Saudi Arabia has joined South Korea, India, Oman, Turkey, and the United Arab Emirates as purchasers of CBU-105 sensor fuzed weapons. Average cost is over $700,000 each of these cluster bombs, and the Saudis have ordered 1,300 of them.
First used during the 2003 Iraq war, the CBU-105 Sensor Fuzed Weapon is a cluster type bomb that releases 10 29.6 kg (65 pound) BLU-108 submunitions that in turn ejects 4 smaller hockey puck shaped “skeet” robots that seek out and attack armored vehicles. Each computer controlled and radar equipped skeet is 95mm (3.75 inches) high, 127mm (5 inches) in diameter, and weights 3.4 kg (7.5 lb) and contains laser and heat (infrared) sensors. The CBU-105 can be used to attack formations of tanks, giving most of the submunitions an opportunity to destroy a vehicle.
CBU-105 is a 450 kg (1,000 pound), GPS guided bomb. The 40 skeet submunitions use their sensors to seek out armored vehicles. If a skeet spots one, the guidance system maneuvers the submunition towards the vehicle and fires a shaped charge that generates a self-forging warhead that is basically a bolt of molten metal travelling at high speed. This penetrates the thinner top armor of the vehicle and messes up the insides. This is similar to the Iranian shaped charge IEDs used in Iraq. If the submunition radar does not spot (via its internal computer and library of vehicle types) a tank or other armored vehicle, it attacks any vehicle within a hundred meters or so. If there are no vehicles, the submunition detonates on the ground so that it does not lay around the battlefield causing a hazard to civilians or friendly troops. The 40 skeets in one CBU-105 can scan an area 460x150 meters in size. The GPS guidance gets the CBU-105 to the area designated before releasing the submunitions, thus aircraft can release the CBU-105 out of range of most anti-aircraft weapons.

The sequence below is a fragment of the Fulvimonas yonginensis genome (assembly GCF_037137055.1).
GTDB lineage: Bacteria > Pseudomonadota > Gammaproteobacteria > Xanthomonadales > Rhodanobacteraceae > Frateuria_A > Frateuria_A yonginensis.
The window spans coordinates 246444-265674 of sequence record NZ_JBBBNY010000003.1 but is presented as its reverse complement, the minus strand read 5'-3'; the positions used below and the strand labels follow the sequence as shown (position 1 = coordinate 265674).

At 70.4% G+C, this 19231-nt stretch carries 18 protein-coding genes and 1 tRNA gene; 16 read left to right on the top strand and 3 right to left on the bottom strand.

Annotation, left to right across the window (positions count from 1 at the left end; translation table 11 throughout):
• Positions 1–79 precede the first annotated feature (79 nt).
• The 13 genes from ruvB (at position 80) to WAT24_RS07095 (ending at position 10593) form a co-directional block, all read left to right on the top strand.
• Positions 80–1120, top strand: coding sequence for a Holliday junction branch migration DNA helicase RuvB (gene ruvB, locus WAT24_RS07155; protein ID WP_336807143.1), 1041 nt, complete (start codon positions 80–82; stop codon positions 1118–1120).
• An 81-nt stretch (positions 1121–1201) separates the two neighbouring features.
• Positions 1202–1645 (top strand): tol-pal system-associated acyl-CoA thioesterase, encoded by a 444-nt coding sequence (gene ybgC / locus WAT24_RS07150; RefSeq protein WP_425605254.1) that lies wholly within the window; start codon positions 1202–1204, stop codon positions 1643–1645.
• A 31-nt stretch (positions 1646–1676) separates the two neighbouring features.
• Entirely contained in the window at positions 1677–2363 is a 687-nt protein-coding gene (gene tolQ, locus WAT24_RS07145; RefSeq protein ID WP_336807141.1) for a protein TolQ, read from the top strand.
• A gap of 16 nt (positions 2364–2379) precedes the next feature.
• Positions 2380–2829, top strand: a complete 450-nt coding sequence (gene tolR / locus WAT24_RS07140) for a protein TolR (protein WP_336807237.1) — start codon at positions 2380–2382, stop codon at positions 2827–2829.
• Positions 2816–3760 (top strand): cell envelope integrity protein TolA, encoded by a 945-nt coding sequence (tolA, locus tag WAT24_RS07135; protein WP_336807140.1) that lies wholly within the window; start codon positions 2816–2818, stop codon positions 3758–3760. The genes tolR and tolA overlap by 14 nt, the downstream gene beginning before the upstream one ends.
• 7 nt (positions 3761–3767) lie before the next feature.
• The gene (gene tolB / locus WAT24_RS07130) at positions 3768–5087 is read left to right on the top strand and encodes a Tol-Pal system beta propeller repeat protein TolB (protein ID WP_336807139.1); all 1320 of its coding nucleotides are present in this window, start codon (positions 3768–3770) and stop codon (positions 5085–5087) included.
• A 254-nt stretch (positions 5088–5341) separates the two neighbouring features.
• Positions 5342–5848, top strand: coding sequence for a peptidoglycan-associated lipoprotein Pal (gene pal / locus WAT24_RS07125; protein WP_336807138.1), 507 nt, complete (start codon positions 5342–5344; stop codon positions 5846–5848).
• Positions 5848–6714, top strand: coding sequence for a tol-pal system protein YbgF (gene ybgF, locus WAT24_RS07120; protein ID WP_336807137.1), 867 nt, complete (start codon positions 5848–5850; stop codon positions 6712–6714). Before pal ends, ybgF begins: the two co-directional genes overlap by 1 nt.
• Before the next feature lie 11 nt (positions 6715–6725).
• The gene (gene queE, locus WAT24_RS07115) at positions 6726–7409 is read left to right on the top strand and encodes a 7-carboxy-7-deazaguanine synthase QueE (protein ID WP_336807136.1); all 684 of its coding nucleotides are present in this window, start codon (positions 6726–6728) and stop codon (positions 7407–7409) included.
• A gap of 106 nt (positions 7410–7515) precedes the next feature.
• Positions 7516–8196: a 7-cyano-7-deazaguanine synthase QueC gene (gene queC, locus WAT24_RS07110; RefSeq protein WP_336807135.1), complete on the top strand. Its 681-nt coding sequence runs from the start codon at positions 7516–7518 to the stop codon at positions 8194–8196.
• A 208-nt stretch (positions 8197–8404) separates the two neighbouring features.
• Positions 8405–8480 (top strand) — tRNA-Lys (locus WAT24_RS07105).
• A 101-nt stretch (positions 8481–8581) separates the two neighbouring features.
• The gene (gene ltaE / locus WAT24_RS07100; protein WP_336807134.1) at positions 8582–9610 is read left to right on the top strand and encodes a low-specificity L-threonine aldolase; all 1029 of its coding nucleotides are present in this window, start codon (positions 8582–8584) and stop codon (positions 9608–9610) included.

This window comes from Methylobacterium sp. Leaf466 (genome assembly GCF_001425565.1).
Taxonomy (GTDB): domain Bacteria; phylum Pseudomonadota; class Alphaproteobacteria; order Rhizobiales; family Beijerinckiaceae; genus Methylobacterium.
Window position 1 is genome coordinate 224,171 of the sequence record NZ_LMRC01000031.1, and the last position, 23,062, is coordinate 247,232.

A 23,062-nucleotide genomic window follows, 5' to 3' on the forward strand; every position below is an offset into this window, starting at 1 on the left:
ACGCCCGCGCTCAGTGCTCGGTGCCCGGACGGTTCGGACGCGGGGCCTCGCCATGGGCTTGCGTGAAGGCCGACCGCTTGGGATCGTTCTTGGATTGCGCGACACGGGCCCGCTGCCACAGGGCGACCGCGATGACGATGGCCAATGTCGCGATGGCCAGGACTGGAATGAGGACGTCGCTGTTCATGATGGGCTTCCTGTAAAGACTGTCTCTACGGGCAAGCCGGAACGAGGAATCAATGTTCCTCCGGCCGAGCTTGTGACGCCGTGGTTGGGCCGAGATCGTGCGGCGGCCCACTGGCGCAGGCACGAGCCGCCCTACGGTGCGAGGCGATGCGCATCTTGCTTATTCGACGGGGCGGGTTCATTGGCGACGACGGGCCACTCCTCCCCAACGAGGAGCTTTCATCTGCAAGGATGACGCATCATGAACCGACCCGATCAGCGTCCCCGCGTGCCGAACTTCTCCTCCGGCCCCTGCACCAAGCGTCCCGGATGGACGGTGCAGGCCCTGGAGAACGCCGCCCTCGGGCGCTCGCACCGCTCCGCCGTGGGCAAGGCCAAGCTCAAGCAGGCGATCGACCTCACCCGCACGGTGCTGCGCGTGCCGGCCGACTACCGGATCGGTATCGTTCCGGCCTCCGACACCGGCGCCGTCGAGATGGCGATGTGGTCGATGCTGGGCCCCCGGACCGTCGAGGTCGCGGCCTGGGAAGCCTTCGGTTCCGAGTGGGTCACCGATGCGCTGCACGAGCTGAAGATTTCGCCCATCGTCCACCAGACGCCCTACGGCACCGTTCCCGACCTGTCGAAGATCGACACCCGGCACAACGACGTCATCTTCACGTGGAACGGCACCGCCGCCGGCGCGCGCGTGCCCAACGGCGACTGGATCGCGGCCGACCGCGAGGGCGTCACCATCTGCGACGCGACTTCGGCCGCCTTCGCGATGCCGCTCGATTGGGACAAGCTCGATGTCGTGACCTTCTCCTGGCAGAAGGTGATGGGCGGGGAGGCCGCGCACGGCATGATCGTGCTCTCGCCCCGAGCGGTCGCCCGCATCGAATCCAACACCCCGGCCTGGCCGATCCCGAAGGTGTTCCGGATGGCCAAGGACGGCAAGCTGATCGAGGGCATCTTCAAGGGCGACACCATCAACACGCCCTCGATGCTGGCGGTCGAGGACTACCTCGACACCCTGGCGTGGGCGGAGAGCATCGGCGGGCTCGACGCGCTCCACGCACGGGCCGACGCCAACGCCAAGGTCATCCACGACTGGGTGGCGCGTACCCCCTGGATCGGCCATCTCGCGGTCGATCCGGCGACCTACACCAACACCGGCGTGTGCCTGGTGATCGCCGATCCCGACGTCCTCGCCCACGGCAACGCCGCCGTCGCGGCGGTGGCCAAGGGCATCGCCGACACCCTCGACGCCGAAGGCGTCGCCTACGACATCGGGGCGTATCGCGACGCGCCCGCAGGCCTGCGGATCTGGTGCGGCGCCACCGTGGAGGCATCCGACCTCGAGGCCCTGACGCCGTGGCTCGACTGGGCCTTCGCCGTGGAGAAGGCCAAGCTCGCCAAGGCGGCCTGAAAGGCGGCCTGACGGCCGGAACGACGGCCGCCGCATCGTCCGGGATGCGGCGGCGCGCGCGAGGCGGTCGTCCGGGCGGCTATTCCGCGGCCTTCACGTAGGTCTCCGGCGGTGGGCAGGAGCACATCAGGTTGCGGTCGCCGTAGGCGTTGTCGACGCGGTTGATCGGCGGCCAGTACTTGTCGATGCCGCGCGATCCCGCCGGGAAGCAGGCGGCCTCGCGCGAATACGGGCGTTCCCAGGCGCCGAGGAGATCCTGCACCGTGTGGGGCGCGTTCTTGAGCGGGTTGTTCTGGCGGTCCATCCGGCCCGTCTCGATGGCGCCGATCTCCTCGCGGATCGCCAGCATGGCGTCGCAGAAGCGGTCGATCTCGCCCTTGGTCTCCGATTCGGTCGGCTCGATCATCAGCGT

The BLU-108 submunition and their “skeets” was developed at the end of the Cold War, to be a major weapon against the thousands of Russian tanks aimed at Western Europe. The BLU was meant to be deployed in artillery shells and rockets as well as cluster bombs. That option was gradually dropped. Development was not completed until the late 1990s, and the U.S. Air Force reduced its purchasing plans from several hundred thousand BLU-108s to less than 50,000. The BLU-108s were later incorporated into a larger GPS guided cluster bomb.